Raising the subject of new health concerns with the prevalence of mobile technology in a fast-changing work environment.
One of the most active and ongoing topics in workplace design is centered around the growth of technology coupled with a generational in the workplace and the subsequent behavioral shift. We’ve seen the shift from the individual static based office to the transitional dynamic based office. People are working remotely, both within and outside of the office envelope. As we continue to research and develop new technologies to expand the capabilities of the versatile mobile office, it’s prevalence poses an ever increasing need to examine its effects, both positive and negative. In that search, Orangebox’s director of well-being, Jim Taylour, works to shed light on some of the health concerns in his presentation Orangebox Present: “Mobile Generations.”
Arenson recently had the pleasure of hosting Orangebox, where Jim explored our changing places of work and the workforce within them and the implications of our increasing reliance on hand-held technologies. The discussion, hitting on topics of noise control and ergonomics, focused on insights and recommendations for achieving better working practices and environments.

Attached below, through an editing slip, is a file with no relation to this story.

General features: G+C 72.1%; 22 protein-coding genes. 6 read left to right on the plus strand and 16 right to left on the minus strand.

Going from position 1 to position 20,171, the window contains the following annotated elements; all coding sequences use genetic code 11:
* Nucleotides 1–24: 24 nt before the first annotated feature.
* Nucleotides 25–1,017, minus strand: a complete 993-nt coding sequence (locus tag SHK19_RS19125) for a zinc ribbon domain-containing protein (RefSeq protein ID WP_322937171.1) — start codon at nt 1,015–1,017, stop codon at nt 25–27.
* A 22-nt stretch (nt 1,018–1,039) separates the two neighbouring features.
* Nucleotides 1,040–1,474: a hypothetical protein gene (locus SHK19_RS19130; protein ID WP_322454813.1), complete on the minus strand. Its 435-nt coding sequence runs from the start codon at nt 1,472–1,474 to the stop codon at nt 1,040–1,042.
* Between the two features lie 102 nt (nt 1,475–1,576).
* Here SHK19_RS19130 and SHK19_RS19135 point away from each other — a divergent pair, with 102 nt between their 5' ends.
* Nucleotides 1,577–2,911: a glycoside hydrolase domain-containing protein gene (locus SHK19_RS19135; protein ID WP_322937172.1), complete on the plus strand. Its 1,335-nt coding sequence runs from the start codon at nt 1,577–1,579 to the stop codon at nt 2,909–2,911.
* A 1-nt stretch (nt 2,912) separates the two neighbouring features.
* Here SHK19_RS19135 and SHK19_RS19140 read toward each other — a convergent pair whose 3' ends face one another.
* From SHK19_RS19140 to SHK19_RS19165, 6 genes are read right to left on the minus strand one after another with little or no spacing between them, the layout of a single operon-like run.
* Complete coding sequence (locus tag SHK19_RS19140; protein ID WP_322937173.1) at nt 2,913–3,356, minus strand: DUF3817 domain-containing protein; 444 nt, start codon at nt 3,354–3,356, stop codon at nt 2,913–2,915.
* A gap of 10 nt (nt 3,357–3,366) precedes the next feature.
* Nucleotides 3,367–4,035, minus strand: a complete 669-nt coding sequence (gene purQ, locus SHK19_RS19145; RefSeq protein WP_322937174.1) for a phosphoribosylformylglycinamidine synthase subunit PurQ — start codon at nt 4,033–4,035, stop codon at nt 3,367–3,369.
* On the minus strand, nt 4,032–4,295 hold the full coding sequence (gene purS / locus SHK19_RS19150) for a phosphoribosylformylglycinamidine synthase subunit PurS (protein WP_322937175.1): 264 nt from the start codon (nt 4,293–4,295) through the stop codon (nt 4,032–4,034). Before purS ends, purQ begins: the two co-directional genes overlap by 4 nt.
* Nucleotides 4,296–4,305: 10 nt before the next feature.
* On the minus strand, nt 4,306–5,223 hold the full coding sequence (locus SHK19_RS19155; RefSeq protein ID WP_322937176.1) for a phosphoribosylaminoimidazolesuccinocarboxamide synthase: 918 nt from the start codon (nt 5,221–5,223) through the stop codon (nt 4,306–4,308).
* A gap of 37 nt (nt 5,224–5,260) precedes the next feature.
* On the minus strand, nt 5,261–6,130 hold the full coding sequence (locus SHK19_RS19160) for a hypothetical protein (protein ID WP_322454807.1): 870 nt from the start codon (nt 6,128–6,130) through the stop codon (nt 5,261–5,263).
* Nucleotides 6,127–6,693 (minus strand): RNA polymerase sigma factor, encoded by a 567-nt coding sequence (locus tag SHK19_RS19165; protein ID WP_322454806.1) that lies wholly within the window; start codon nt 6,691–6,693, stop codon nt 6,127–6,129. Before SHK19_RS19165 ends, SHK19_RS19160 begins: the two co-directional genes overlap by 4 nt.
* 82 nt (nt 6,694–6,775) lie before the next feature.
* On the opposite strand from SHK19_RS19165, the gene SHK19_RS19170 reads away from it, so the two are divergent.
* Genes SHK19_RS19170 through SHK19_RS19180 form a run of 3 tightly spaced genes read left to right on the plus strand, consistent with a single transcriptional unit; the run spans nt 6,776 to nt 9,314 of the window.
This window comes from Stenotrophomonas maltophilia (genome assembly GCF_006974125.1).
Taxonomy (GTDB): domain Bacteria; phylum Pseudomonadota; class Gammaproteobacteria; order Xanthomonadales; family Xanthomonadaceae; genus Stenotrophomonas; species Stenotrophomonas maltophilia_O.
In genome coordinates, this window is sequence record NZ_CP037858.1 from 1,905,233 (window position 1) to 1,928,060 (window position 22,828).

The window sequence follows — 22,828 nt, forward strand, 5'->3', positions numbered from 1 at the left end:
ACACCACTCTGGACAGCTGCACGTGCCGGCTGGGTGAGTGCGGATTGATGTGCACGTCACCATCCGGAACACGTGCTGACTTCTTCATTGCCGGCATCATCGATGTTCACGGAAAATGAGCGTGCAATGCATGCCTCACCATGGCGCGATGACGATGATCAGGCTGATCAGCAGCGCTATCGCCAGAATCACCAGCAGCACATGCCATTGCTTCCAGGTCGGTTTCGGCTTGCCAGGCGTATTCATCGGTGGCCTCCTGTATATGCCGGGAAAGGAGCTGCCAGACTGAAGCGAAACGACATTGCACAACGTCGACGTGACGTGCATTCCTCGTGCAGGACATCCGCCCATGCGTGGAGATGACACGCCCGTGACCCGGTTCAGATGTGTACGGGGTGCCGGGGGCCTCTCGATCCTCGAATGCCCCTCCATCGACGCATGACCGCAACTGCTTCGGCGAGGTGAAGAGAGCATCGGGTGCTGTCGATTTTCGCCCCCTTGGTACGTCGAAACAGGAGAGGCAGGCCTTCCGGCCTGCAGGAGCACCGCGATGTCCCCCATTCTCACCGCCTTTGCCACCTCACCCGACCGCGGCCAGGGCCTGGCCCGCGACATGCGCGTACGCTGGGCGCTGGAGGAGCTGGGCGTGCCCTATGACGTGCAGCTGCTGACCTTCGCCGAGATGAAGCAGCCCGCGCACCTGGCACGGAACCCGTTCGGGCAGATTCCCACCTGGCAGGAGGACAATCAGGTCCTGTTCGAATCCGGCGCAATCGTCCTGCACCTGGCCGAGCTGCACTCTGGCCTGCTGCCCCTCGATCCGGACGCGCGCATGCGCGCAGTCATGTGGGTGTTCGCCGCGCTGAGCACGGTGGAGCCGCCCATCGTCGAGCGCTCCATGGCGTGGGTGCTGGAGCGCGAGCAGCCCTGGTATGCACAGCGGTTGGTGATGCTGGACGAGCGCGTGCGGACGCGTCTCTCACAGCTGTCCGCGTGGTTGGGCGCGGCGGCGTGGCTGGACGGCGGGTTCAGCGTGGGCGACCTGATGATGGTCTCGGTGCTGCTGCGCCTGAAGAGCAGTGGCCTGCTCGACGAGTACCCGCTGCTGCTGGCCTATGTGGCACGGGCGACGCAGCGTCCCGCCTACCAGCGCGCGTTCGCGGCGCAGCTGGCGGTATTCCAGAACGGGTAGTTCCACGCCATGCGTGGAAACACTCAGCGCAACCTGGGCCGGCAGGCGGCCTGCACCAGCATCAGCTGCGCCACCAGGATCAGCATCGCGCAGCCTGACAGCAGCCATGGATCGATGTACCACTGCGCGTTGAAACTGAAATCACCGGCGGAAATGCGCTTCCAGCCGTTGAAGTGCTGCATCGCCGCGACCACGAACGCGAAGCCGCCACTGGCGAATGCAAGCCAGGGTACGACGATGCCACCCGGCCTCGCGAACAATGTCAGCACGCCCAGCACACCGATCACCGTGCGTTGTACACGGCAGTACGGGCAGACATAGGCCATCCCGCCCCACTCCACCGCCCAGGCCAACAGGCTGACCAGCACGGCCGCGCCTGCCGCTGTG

Challenging your perception of health.
We tend to assume that we are healthier than we are realistically. We claim to be healthy, but in the hype of our daily lives, it’s easy for us to fall back on habits. It is not until we are made aware, that we slip back and realize that, “maybe I am straining my neck too much, or sitting down too long.”
Jim introduces a transformative idea of bringing the “highline into the office.” What if we push for a health resurgence from an administrative level, where it starts to blend healthier practices into our work day. Implementation of programs that not only bring these issues to light but challenge them will start to shift our acceptance of unhealthy practices.
Start Your Own Conversation.
As a bonus, we took the liberty of finding some simple, everyday practices that could start the conversation of transforming the perception of health in your workplace.
1. Jim suggests taking a walk instead of calling a coworker, which increase face-time and boosts morale.
3. Start an ideas board, where employees can share their interests and concerns about well-being.
4. Take an initiative and implement shared office activities.
- At Arenson, we implemented Yoga, Zumba, and afternoon massages into the work week.
- Play the ‘Walking Game’—250 employees accepted a pedometer to count their steps: 2 million strides over 36 hours. The idea was to get people moving, help them meet colleagues and build a feeling of community.
There are a number of ways to start the conversation and challenge the well-being practices in your office. Share some of your ideas with us via social media by hashtagging #healthyworkplace @arensonoffice.